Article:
By Doshon Farad
Washington, D.C.- The inauguration of President-Elect Donald J.Trump is less than a week away and there are growing tensions revolving around the legitimacy of his November 8th victory over former Secretary of State Hillary Clinton. National Action Network (NAN) founder and MSNBC host Rev. Al Sharpton held a march and rally on Saturday opposing the often brazen billionaire’s ascension to the highest office in the land.
The title of the event “We Shall Not Be Moved”, borrowed from an old Freedom song was sung and shouted throughout the day.
Since election night, Trump’s win has ignited nationwide protests. The most popular slogan shouted by protesters is “Not my president!” This, of course, is primarily due to Mr. Trump’s controversial statements during and after the campaign regarding race, women, immigrants and Muslims.
Another schism that Sharpton and others are having with Trump is with some of his recent cabinet picks that include Sen. Jeff Sessions for Attorney-General, who has been slammed by critics over past allegations of racism.
On a chilly and rainy Saturday Rev. Sharpton led a crowd of a few thousand people (considerably less than the usual tens of thousands he’s used to attracting) in a march through the Mall of the Nation’s Capital, expressing opposition to President-Elect Trump’s recent comments and overt policies that he says he plans to implement once he takes office on January 20.
Hearing marchers shout such familiar slogans as “No Justice. No Peace” and sing songs like “We Shall Not Be Moved”, could easily remind any observer of the Civil Rights marches of the 1960s.
The march began at Washington’s historic National Sylvan Theater and ended in an open field where the rally portion was held. This area was purposely chosen because of its location right across the street from the Martin Luther King Jr. Memorial. Rev. Sharpton had mentioned weeks prior that the march and rally were being held in honor of King as this was the holiday weekend observing the slain icon’s birthday.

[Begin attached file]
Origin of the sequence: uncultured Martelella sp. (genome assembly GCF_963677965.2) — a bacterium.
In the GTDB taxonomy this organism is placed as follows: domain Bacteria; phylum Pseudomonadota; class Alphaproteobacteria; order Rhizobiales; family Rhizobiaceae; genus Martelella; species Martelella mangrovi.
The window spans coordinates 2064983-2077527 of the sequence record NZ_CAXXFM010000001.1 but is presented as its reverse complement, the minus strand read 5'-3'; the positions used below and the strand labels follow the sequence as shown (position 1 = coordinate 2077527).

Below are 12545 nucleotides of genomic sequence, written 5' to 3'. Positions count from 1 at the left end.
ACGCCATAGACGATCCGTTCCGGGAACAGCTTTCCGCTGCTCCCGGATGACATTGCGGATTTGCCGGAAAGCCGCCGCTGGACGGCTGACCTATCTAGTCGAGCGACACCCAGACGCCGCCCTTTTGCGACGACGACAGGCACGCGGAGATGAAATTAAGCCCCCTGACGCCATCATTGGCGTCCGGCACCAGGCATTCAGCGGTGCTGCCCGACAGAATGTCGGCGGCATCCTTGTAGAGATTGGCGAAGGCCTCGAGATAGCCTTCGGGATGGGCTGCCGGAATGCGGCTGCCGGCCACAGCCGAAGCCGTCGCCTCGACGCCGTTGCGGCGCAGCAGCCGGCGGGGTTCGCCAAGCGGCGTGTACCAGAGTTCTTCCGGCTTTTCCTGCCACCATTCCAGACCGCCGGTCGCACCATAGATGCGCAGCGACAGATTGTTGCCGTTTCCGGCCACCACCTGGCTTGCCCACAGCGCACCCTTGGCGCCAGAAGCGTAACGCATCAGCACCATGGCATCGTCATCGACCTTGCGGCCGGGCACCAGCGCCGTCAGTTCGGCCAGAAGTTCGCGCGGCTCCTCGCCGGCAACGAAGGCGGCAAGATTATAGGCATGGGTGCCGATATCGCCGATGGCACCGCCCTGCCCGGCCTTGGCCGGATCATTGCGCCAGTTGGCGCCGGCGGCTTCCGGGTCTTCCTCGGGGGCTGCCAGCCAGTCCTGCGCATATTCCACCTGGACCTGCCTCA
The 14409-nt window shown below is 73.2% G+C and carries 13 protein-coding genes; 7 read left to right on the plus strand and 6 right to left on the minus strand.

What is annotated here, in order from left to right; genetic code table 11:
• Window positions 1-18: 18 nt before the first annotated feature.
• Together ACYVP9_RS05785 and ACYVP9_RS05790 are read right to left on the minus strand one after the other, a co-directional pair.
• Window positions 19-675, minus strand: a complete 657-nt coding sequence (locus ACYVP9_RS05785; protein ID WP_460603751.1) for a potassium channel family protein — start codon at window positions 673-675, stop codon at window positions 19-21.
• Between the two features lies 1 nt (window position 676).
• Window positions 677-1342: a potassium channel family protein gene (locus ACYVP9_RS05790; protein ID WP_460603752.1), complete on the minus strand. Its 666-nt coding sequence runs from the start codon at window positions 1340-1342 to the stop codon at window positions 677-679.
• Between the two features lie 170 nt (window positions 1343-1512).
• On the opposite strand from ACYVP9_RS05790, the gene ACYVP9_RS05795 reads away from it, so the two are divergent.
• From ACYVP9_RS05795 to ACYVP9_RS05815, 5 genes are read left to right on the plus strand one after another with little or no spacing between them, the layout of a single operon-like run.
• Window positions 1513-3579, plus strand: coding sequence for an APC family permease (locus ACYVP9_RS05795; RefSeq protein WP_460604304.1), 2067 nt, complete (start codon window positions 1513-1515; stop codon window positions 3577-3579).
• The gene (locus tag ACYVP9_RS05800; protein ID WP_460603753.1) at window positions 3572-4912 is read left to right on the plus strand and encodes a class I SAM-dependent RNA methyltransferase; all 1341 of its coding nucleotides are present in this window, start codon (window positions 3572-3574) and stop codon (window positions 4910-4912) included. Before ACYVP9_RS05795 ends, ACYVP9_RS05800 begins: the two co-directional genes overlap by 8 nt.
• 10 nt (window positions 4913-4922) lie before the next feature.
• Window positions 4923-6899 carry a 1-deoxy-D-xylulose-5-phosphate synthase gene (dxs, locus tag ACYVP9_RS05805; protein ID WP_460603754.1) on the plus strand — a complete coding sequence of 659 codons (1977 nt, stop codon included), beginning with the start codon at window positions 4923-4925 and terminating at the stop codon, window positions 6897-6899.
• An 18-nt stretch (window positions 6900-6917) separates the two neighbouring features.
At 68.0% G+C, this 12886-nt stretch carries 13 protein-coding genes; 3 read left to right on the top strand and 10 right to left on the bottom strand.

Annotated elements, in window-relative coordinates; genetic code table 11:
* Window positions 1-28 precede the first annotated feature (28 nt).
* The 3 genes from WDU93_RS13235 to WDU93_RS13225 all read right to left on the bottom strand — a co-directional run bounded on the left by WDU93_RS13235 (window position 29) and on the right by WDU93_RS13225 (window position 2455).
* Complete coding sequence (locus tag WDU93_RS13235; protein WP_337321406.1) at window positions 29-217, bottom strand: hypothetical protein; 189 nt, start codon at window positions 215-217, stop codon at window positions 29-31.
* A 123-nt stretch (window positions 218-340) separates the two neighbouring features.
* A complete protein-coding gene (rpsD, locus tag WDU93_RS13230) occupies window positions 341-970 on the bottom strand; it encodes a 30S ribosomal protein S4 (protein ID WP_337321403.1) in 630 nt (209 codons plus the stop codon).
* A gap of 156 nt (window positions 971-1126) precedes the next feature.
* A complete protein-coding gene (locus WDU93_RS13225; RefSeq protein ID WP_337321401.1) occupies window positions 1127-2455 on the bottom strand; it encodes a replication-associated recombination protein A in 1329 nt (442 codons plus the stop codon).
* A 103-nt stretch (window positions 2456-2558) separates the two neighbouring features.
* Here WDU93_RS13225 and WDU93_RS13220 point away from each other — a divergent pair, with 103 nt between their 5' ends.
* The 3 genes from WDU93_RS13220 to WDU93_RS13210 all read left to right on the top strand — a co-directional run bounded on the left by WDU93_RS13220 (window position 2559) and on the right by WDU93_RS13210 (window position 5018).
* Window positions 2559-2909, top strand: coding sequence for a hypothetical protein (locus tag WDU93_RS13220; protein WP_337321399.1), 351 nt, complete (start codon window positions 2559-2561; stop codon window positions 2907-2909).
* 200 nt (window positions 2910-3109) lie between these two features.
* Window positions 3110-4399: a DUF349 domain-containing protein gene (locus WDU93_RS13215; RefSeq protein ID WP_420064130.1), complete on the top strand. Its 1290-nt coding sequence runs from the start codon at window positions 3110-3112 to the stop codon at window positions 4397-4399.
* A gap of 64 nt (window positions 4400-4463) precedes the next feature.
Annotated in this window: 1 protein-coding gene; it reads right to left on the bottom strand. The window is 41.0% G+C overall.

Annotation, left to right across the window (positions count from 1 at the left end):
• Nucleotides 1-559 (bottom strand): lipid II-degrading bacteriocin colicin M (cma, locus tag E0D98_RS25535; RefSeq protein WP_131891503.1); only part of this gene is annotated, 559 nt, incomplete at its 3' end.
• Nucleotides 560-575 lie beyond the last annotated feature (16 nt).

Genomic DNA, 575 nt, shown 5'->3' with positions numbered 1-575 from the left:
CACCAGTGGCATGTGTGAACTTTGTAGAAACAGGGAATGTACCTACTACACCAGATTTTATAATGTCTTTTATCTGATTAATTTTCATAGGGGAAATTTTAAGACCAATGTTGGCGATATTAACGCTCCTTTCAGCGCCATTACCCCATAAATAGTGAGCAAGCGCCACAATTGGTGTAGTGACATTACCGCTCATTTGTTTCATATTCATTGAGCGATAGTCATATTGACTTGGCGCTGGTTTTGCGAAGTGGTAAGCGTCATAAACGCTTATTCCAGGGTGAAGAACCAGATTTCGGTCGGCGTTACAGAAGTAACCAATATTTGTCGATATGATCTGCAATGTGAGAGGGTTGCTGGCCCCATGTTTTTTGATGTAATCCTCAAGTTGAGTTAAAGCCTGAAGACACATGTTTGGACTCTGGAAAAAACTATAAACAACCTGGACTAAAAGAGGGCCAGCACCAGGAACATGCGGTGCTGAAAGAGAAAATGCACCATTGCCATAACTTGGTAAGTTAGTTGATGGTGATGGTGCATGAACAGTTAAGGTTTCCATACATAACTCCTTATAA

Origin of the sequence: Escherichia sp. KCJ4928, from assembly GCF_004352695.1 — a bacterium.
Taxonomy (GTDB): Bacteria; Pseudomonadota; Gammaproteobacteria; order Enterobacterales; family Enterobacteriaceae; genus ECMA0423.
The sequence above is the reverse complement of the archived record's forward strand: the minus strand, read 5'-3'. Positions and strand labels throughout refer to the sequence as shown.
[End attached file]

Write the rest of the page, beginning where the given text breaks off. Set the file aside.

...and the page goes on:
During the rally, assembled on the stage was a diverse list of participants consisting of activists, organization leaders, politicians, and scholars.
Despite the cold and the rain coming down, the crowd eagerly listened to each speaker warn Trump that they were ready to counter any unjust policy that he decides to put forth as president.
Rev. Shane Harris who is the head of the San Diego chapter of NAN made it very clear. “We didn’t come to protest Trump. We came to let them know that issues of voting rights. Issues of healthcare inequality and income inequality. Issues of police brutality are front and center.”
While welcoming the rally attendees to her town, D.C. Mayor Muriel E. Bowser made a passionate plea. “Over the last several months we have all been reminded of the values we have to fight for. We have all been reminded of Rev. Dr. Martin Luther King and what he stood for.”